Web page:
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Question about Creating Encore DVD's in Photoshop

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Kevin OBrien
Question about Creating Encore DVD's in Photoshop
on Feb 26, 2013 at 11:21:28 pm

Please bear with me here.... I'm putting a ton of work into an Encore DVD menu and I want to be sure I'm working with the correct settings...
I'm in the process of designing a DVD menu from scratch in Photoshop CS5, I'll be loading it in Encore to author my DVD. My video footage is 1920x1080 HD. I plan on creating my DVD in Widescreen format.( I understand I can't have HD on a DVD)

I've created my Photoshop document using the Film/Video Preset for NTSC DV Widescreen. This gives me a document 720x480 at 72ppi. The Pixel Aspect Ratio Correction increases the image Horizontally when checked "On" and decreases the image Horizontally when checked "Off".

My questions are:

1) When I scale an image to this size it is so pixelated it is difficult to do design work. Is it possible to work at a higher resolution/image size and then scale it to the 720x480/DV Widescreen Document size that Encore requires? Workflow suggestions?

2) Should the ORIGINAL image be scaled to the NTSC DV/Widescreen Photoshop Preset document (720x480 size) with the Pixel Aspect Ratio Correction checked "On" or "Off" (prior to scaling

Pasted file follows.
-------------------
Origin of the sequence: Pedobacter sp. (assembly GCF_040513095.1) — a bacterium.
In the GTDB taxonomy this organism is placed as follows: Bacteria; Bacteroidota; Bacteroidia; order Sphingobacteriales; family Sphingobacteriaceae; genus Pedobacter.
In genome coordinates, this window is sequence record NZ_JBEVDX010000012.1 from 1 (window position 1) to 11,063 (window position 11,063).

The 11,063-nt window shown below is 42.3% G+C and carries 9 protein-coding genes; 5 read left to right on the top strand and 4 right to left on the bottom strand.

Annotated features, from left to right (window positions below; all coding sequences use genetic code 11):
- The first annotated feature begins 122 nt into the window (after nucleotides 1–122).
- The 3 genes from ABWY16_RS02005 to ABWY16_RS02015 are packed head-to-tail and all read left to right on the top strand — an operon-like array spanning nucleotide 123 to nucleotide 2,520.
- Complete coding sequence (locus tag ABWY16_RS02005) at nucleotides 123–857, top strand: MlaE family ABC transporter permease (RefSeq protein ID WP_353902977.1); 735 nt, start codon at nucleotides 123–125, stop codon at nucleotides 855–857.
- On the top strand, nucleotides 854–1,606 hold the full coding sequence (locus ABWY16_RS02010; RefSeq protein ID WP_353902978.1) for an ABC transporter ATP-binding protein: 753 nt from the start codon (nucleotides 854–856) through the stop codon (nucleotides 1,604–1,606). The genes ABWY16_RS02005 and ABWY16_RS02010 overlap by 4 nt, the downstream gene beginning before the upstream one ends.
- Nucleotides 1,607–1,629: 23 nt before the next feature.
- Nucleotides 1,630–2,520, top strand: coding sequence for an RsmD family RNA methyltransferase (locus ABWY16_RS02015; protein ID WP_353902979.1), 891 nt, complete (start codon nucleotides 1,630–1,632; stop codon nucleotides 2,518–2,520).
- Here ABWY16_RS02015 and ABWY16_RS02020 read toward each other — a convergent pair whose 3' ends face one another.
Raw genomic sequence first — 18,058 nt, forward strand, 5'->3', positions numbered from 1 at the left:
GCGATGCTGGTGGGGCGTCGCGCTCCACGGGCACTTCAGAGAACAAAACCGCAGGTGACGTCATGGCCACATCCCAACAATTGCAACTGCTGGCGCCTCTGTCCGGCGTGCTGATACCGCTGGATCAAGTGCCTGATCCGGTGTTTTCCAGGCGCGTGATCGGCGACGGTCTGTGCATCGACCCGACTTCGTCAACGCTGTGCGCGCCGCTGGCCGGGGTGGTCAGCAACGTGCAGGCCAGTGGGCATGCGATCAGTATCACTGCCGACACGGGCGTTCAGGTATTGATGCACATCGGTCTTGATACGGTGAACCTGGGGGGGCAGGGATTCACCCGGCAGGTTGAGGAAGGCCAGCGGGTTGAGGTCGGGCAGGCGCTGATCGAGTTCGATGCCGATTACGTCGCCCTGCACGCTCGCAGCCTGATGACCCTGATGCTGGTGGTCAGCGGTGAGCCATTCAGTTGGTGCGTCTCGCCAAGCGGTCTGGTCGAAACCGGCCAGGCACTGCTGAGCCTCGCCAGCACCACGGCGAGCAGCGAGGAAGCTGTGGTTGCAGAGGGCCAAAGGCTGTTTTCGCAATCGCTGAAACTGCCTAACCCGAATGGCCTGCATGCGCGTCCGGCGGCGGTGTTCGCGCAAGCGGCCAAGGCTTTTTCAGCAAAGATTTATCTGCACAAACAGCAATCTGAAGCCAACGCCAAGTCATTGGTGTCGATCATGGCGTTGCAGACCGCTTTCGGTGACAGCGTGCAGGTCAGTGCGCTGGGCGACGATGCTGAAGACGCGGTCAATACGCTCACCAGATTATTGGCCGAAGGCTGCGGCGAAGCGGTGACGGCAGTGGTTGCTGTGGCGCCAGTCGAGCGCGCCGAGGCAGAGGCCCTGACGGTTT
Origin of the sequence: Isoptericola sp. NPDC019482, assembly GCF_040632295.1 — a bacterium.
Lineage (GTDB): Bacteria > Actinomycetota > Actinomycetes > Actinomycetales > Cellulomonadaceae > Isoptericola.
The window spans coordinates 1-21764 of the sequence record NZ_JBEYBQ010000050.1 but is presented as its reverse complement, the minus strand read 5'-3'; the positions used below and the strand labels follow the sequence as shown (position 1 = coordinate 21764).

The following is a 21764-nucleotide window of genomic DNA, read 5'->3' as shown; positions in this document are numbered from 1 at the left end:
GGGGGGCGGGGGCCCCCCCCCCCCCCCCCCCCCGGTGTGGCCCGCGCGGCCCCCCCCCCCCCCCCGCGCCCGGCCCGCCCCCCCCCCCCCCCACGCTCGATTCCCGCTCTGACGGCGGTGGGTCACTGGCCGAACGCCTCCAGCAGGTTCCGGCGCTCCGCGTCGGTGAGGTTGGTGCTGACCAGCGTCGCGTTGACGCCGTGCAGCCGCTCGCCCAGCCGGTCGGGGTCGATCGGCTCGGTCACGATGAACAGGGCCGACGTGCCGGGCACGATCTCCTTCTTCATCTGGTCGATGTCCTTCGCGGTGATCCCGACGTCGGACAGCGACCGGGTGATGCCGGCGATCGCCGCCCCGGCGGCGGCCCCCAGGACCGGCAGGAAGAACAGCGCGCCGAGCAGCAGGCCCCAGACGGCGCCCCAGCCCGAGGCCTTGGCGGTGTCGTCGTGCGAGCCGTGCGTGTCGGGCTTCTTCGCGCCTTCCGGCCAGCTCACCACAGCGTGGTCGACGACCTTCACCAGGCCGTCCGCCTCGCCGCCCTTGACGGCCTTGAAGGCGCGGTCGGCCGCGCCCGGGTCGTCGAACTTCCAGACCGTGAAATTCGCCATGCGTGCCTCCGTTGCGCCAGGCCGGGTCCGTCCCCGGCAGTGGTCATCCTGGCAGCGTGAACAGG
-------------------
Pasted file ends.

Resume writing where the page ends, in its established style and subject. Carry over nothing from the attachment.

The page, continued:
/transforming it to fit)?

Thanks in advance for all positive input...


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Jon Geddes
Re: Question about Creating Encore DVD's in Photoshop
on Feb 27, 2013 at 7:24:23 pm

If there is any chance you will one day use this menu for an HD version (Blu-ray or online), then I recommend designing it in HD 1920x1080.

If you know this will only be in SD, then you are doing it correct. The image looks pixelated because you are viewing non-square pixels on a monitor that uses square pixels, and Photoshop CS5 does not do the best job at smoothing out non-square pixels, which is why you have the option to turn off 'pixel aspect ratio correction' to see the actual clarity when it is viewed on a DVD player. The image will become horizontally squished, but at least you can see how the actual quality will appear. When you turn pixel aspect ratio correction on, you will see the correct aspect ratio of the image as it will appear on a tv, but the image clarity goes to hell due to the reasons I just mentioned above. Once viewed on a TV, it will have the correct aspect ratio and good clarity... the best of both worlds.

If you decide to design the menu in HD then convert it to SD, here is the process:

1) Starting with the HD menu, go to 'Image > Image Size', then uncheck 'Constrain Proportions', and check 'Resample Image', Bicubic Sharper Algorithm, then change the width x height to 720 x 490 pixels.

2) Now go to 'Image > Canvas Size' and change it to 720 x 480 pixels.

3) Go to 'View > Pixel Aspect Ratio' and select D1/DV NTSC Widescreen (1.21).

That's it!

If you had layer styles, they are probably messed up due to unchecking 'constrain proportions' on the image resize. If you used them, you will need to modify them for the new image size, or you could have rasterized the layer style before modifying the image size using the 'create layer' command when right-clicking on the effect in the layers panel.